One of the fastest growing therapies in the world today, aromatherapy dates back to ancient Egypt, the Far East, China, and Renaissance Europe. Ayurveda, a traditional Indian medicine dating back to 100 B.C., includes aromatic oils in many of their rejuvenating and healing recipes.
Ancient Egyptians used essential oils for religious purposes and for medicinal purposes....mummification. In Europe wigs were scented with oils, and nosegays or tussie mussies were carried to help mask the stench of their unsanitary streets and bodies. In France, hospitals burned rosemary and lavender to fumigate them. In Greece, 2000 years ago, Theophratus, a physician, wrote of the healing properties of "aromatic" plants. The technique of distillation can be traced back to the Persians centuries ago where they learned to distill sophisticated essences such as attar of roses. The Crusaders quickly learned of these valuable medicines and brought them back to Europe.
Rene -Maurice Gattefosse was a French chemist who conducted experiments with essential oils on wounded soldiers during World War I. He found that essential oils were excellent antiseptics that detoxified, especially lavender. Which worked much better than the chemical compounds being currently used. He is also responsible for coining the phrase "aromatherapy". Aromatherapy enhances the quality of life through the use of pure essential oils from herbs, roots, flowers, barks and resins. They are the essence or soul of the plant. Essential oils are not oily; they are volatile - they evaporate easily.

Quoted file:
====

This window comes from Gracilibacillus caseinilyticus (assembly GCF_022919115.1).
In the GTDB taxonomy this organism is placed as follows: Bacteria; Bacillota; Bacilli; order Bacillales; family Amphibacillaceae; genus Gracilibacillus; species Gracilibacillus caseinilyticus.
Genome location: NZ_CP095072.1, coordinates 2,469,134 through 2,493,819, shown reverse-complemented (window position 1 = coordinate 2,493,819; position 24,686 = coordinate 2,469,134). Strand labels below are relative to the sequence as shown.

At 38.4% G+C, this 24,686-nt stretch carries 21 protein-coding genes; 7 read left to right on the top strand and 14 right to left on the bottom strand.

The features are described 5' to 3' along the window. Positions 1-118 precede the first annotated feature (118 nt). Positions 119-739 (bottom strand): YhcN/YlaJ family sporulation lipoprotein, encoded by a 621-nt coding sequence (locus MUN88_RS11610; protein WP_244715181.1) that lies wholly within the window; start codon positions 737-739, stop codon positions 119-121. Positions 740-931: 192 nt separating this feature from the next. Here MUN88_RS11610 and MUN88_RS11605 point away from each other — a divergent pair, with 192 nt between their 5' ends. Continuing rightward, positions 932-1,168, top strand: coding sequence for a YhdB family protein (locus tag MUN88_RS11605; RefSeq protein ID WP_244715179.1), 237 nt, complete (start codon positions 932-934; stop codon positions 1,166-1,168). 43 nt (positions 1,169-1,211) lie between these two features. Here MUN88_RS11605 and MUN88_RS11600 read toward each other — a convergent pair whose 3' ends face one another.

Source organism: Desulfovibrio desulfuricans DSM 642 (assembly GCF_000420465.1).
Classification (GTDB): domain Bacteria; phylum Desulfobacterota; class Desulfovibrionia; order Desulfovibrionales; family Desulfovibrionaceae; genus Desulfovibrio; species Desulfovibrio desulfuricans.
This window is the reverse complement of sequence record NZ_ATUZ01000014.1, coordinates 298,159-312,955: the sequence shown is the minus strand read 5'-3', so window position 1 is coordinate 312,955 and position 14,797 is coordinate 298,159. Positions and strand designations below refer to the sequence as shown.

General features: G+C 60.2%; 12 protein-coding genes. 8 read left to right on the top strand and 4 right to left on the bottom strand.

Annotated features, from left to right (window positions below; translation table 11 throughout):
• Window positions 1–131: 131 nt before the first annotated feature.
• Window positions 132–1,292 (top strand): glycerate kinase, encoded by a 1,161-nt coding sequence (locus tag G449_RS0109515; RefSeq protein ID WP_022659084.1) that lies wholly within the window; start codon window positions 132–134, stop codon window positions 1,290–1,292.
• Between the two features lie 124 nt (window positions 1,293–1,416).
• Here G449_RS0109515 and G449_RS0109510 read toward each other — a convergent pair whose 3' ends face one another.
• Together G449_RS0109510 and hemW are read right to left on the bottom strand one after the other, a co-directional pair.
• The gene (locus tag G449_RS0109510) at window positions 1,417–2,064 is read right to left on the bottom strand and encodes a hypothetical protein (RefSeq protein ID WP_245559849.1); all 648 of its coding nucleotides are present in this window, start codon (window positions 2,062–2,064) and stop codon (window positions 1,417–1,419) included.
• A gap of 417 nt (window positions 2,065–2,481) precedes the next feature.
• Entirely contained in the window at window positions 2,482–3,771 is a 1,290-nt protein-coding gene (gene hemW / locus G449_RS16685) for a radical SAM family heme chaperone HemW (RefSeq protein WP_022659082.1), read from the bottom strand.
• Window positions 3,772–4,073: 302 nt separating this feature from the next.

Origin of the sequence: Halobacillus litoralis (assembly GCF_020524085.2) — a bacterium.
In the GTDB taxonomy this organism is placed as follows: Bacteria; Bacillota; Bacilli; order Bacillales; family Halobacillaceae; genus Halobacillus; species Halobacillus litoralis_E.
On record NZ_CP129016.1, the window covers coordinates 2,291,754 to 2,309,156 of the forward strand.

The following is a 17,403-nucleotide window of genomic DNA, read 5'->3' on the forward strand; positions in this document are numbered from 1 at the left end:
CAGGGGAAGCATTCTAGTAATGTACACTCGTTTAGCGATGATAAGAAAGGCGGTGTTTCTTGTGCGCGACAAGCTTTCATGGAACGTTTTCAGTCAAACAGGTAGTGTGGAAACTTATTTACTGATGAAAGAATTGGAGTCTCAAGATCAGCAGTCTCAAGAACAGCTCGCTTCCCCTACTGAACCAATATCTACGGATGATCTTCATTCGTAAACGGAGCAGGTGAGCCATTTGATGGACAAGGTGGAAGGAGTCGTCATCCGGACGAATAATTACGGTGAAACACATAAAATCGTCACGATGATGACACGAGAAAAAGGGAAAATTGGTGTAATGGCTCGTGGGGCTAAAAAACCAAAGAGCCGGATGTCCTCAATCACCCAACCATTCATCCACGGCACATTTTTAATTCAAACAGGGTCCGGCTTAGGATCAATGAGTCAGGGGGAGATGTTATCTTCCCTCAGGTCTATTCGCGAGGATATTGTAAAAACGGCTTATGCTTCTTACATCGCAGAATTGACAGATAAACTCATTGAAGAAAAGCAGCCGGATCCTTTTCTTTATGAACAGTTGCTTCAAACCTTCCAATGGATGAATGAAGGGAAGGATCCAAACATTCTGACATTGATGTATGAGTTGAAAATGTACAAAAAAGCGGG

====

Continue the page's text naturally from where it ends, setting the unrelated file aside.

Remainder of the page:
Pure essential oils are best used in the form of massage oils, bath oils or inhalations if you are a beginner. This simple therapy leaves you uplifted, stimulated, relaxed, or invigorated depending upon the oil used. (Always use essential oils in a carrier oil unless under the care of a licensed aromatherapist.) Used in bath or massage, essential oils are absorbed through the skin and into the body where they will stimulate cellular renewal, enhance your emotions and rejuvenate the spirit. When inhaled the aroma penetrates the bloodstream through the lungs to cause physiological change. These changes affect the limbic area of the brain which is related to emotions and memories. The brain has total recall for scent - it never forgets! Because the sense of smell is so immediate, the fragrance from an oil will affect the body's chemical balance quickly.
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